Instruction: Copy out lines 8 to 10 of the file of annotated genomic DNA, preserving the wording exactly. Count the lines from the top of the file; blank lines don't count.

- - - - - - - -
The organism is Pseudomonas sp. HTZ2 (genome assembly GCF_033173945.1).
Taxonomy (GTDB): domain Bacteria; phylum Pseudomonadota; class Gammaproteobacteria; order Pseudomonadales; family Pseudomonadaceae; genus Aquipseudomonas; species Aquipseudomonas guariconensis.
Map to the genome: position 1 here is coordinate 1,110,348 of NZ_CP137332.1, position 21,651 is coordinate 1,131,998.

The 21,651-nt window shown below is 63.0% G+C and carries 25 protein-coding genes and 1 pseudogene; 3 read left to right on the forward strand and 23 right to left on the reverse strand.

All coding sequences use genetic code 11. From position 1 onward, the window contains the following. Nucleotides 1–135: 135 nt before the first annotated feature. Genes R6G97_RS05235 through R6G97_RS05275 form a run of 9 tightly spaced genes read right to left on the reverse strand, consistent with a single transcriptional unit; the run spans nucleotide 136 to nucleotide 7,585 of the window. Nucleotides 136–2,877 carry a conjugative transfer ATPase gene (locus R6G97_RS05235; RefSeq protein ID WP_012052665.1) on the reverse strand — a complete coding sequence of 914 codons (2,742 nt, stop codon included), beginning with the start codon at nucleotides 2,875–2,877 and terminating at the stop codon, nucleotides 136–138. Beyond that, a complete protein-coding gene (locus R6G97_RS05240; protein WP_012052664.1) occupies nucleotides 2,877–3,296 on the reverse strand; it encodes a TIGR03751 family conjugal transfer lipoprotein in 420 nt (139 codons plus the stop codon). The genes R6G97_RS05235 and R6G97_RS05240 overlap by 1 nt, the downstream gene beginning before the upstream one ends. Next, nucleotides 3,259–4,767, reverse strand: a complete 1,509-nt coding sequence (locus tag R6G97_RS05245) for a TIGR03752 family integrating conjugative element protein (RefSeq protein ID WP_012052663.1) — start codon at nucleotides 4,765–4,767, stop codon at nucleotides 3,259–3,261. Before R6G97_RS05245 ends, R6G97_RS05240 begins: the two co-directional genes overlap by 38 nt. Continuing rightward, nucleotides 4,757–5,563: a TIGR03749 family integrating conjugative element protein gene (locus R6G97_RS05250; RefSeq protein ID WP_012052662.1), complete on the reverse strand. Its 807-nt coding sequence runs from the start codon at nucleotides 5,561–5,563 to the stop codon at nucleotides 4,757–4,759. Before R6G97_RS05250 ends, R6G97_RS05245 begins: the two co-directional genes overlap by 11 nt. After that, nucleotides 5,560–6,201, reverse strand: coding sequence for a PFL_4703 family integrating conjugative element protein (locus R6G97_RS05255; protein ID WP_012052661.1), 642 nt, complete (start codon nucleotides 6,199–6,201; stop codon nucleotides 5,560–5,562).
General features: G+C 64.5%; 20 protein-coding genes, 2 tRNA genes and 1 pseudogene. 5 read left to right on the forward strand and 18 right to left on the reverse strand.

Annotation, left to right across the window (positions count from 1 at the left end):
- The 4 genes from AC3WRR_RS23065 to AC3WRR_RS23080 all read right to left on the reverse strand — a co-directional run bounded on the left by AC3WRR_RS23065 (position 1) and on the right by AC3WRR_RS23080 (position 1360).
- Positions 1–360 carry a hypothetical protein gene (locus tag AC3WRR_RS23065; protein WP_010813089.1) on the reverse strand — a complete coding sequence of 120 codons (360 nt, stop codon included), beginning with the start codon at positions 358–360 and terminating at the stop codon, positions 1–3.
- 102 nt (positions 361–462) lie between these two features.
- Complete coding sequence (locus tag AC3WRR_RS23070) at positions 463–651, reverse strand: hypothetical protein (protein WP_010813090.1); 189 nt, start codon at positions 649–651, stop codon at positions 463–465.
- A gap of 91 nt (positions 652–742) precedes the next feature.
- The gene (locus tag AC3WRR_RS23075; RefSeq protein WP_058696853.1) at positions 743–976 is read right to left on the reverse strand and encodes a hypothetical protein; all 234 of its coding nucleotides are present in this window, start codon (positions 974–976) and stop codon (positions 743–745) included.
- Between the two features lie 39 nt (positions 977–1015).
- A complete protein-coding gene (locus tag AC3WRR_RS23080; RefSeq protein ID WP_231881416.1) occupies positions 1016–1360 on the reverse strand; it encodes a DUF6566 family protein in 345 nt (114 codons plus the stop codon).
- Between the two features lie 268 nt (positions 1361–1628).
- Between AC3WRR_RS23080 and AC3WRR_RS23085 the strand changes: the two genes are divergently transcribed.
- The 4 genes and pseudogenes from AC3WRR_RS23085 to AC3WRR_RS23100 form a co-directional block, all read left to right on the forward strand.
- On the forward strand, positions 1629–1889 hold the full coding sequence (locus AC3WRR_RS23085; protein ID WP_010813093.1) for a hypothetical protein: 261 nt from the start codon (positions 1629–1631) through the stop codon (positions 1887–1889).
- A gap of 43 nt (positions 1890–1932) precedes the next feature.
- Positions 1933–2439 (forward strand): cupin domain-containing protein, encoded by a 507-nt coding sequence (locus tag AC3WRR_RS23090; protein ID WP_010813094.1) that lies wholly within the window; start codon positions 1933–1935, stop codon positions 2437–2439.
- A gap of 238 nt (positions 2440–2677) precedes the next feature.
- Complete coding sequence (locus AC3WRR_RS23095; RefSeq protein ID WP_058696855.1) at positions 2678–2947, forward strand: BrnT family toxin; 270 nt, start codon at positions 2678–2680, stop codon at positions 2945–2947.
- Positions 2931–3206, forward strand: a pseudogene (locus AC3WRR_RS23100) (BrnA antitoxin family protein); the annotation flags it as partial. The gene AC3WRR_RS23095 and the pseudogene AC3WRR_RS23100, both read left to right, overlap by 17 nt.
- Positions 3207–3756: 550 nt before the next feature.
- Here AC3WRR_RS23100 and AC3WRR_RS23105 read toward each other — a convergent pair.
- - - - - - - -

- The 4 genes from AC3WRR_RS23065 to AC3WRR_RS23080 all read right to left on the reverse strand — a co-directional run bounded on the left by AC3WRR_RS23065 (position 1) and on the right by AC3WRR_RS23080 (position 1360).
- Positions 1–360 carry a hypothetical protein gene (locus tag AC3WRR_RS23065; protein WP_010813089.1) on the reverse strand — a complete coding sequence of 120 codons (360 nt, stop codon included), beginning with the start codon at positions 358–360 and terminating at the stop codon, positions 1–3.
- 102 nt (positions 361–462) lie between these two features.